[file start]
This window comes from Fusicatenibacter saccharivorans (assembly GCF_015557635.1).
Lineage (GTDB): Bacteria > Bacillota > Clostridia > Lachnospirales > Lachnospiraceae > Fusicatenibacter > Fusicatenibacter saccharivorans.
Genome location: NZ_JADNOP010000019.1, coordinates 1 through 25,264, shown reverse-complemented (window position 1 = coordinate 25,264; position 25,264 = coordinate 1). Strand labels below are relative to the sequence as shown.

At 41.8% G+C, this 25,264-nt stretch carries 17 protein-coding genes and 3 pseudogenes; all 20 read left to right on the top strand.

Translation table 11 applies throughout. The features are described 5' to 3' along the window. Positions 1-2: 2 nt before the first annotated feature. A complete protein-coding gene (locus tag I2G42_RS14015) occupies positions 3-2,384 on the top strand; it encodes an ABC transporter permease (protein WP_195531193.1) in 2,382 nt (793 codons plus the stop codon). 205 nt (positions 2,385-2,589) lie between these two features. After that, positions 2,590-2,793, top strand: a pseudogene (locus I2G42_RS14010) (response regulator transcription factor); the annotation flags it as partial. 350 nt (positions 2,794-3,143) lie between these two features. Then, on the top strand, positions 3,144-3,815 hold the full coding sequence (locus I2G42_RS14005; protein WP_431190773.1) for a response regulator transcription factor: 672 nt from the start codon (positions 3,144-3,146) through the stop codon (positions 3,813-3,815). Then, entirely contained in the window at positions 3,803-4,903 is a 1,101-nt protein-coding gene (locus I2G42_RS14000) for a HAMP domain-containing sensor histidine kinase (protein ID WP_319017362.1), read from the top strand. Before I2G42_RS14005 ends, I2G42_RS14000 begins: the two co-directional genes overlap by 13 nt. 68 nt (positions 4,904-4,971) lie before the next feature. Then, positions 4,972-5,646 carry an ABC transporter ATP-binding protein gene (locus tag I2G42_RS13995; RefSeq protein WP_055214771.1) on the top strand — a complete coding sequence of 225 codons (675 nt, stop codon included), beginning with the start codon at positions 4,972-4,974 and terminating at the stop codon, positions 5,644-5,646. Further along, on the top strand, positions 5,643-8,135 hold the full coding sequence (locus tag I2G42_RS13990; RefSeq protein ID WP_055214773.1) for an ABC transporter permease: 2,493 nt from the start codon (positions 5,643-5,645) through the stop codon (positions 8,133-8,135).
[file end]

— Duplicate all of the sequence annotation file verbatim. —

This window comes from Fusicatenibacter saccharivorans (assembly GCF_015557635.1).
Lineage (GTDB): Bacteria > Bacillota > Clostridia > Lachnospirales > Lachnospiraceae > Fusicatenibacter > Fusicatenibacter saccharivorans.
Genome location: NZ_JADNOP010000019.1, coordinates 1 through 25,264, shown reverse-complemented (window position 1 = coordinate 25,264; position 25,264 = coordinate 1). Strand labels below are relative to the sequence as shown.

At 41.8% G+C, this 25,264-nt stretch carries 17 protein-coding genes and 3 pseudogenes; all 20 read left to right on the top strand.

Translation table 11 applies throughout. The features are described 5' to 3' along the window. Positions 1-2: 2 nt before the first annotated feature. A complete protein-coding gene (locus tag I2G42_RS14015) occupies positions 3-2,384 on the top strand; it encodes an ABC transporter permease (protein WP_195531193.1) in 2,382 nt (793 codons plus the stop codon). 205 nt (positions 2,385-2,589) lie between these two features. After that, positions 2,590-2,793, top strand: a pseudogene (locus I2G42_RS14010) (response regulator transcription factor); the annotation flags it as partial. 350 nt (positions 2,794-3,143) lie between these two features. Then, on the top strand, positions 3,144-3,815 hold the full coding sequence (locus I2G42_RS14005; protein WP_431190773.1) for a response regulator transcription factor: 672 nt from the start codon (positions 3,144-3,146) through the stop codon (positions 3,813-3,815). Then, entirely contained in the window at positions 3,803-4,903 is a 1,101-nt protein-coding gene (locus I2G42_RS14000) for a HAMP domain-containing sensor histidine kinase (protein ID WP_319017362.1), read from the top strand. Before I2G42_RS14005 ends, I2G42_RS14000 begins: the two co-directional genes overlap by 13 nt. 68 nt (positions 4,904-4,971) lie before the next feature. Then, positions 4,972-5,646 carry an ABC transporter ATP-binding protein gene (locus tag I2G42_RS13995; RefSeq protein WP_055214771.1) on the top strand — a complete coding sequence of 225 codons (675 nt, stop codon included), beginning with the start codon at positions 4,972-4,974 and terminating at the stop codon, positions 5,644-5,646. Further along, on the top strand, positions 5,643-8,135 hold the full coding sequence (locus tag I2G42_RS13990; RefSeq protein ID WP_055214773.1) for an ABC transporter permease: 2,493 nt from the start codon (positions 5,643-5,645) through the stop codon (positions 8,133-8,135).